Movie review | Gamble fails with ‘Think Like a Man Too'

The nearly complete lack of laughs in “Think Like a Man Too” is reason enough to suggest that this production filmed in Las Vegas should have stayed in Las Vegas. What makes this waste of talent so much worse is that it’s a sequel to such an endearing and funny film in the 2012 release, “Think Like a Man.”

The original offering was a rare cinematic work that touched your heart and the funny bone perfectly. The sequel trades all of that for a script that’s so uninspired it takes continuous rants by Kevin Hart and a music video stuck in the middle to help fill the gaping comedy voids.

“Think Like a Man Too” brings together the same couples from the original film. This time, instead of focusing on the highs and lows of relationships, the group heads to Las Vegas for the wedding of Michael (Terrence Jenkins) and Candace (Regina Hall). Why Vegas? Who knows? Who cares?

As soon as the setting moves from the Southern California locale of the original movie to the Las Vegas strip, the sequel immediately turns into a cheap “Hangover” knockoff.

One of the biggest mistakes is that the men and women head in separate directions for bachelor and bachelorette parties. What made the original film so good was watching the interplay of these couples. Their rocky road to romance was a journey worth taking, especially the efforts by the characters played by Michael Ealy and Taraji P. Henson to connect.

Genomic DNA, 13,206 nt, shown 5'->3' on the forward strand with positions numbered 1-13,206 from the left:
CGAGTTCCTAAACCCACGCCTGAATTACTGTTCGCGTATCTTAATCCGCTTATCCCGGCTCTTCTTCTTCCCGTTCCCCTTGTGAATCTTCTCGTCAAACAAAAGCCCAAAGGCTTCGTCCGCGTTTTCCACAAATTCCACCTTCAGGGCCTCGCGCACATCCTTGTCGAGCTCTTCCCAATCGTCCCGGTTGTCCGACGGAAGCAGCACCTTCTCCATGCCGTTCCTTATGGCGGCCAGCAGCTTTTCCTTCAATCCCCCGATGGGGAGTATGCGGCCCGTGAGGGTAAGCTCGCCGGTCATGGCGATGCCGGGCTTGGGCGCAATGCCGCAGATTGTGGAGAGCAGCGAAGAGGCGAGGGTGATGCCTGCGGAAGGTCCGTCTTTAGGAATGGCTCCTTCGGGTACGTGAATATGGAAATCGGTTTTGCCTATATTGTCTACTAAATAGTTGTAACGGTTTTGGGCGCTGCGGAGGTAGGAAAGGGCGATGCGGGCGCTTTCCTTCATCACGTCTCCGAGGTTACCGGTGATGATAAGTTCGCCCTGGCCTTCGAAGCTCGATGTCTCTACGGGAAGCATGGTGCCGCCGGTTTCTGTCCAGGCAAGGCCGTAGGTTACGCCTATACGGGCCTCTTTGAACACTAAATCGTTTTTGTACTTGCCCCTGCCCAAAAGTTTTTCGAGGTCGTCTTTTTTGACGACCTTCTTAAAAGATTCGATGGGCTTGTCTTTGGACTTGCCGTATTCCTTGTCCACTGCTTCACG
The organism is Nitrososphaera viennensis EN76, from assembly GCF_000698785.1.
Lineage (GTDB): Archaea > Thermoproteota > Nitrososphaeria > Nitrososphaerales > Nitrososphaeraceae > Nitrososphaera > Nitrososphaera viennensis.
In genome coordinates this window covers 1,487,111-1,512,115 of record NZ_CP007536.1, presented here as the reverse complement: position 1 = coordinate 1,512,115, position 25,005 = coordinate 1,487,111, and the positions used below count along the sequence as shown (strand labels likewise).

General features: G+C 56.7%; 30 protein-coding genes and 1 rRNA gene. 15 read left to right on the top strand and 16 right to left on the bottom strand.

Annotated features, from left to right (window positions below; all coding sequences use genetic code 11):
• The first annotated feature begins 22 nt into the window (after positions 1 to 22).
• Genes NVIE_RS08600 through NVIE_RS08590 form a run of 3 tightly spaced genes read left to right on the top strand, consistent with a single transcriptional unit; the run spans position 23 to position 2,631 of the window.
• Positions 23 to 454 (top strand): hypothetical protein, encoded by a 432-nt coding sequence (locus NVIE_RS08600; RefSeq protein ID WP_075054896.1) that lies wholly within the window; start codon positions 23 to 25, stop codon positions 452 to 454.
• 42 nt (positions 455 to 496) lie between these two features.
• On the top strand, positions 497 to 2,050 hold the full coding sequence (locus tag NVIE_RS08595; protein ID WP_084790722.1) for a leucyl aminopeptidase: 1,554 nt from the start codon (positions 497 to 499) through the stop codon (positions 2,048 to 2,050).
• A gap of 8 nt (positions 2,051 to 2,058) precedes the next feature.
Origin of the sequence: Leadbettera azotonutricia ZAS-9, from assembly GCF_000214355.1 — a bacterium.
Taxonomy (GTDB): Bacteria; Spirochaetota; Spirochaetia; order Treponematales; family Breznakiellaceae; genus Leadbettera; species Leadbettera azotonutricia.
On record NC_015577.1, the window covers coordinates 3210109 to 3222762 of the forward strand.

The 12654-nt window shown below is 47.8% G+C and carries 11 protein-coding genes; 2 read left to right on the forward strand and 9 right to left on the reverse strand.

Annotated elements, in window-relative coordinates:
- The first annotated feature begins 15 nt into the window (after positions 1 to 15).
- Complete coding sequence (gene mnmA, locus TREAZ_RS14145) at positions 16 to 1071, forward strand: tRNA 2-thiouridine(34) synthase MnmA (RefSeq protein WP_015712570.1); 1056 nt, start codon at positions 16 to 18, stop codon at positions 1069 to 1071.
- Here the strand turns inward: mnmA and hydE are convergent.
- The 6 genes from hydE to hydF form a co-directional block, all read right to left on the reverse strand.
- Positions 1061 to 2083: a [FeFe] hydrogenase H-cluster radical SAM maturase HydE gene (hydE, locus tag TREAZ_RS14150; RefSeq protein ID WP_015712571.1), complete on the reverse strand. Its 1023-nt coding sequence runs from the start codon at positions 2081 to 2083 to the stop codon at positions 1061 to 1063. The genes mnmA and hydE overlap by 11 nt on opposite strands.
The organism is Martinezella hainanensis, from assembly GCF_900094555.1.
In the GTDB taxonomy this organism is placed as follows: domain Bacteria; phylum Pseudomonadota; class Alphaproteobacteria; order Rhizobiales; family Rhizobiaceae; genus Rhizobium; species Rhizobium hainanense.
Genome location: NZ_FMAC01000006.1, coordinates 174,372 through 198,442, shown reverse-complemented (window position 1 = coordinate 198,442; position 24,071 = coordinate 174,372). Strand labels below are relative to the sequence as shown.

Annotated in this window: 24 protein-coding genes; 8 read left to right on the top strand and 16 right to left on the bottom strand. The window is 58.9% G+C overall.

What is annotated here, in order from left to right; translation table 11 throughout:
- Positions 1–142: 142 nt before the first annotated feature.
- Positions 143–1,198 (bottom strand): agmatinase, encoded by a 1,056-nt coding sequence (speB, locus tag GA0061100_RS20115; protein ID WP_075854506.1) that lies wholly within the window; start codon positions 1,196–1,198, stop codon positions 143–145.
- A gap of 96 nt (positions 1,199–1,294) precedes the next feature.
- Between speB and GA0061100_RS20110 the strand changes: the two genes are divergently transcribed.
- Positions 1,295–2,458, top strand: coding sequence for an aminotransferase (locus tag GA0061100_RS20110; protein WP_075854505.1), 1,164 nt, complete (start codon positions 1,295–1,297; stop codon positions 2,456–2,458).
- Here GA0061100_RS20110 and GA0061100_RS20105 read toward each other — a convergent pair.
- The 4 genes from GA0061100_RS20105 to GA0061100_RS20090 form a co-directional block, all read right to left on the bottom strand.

That’s all been replaced by uninspired antics. Watching Hart dance in his underwear or pick a fight in jail has all the humor of losing your life savings at blackjack.

Hart’s not alone at dragging this movie into a dismal mess. Jenifer Lewis plays the mother of the groom who obviously doesn’t think the bride is good enough for her son and makes every attempt to spoil the wedding and the bachelorette party. This kind of overbearing mother might have worked on a ‘70s sitcom, but in the 21st century it just plays mean.

Sequels generally disappoint. Rarely do they fail this completely, especially when both movies are the work of the same director (in this case, Tim Story) and writers (Keith Merryman and David A. Newman). It’s as if they had never seen the first movie and just decided to use only enough energy to cobble together an unoriginal and disappointing tale.

The first film was so good any director looking to make a romantic comedy should watch it to understand the right way to handle the genre. Directors should watch “Think Like a Man Too” to see all of the pitfalls that can derail a sequel.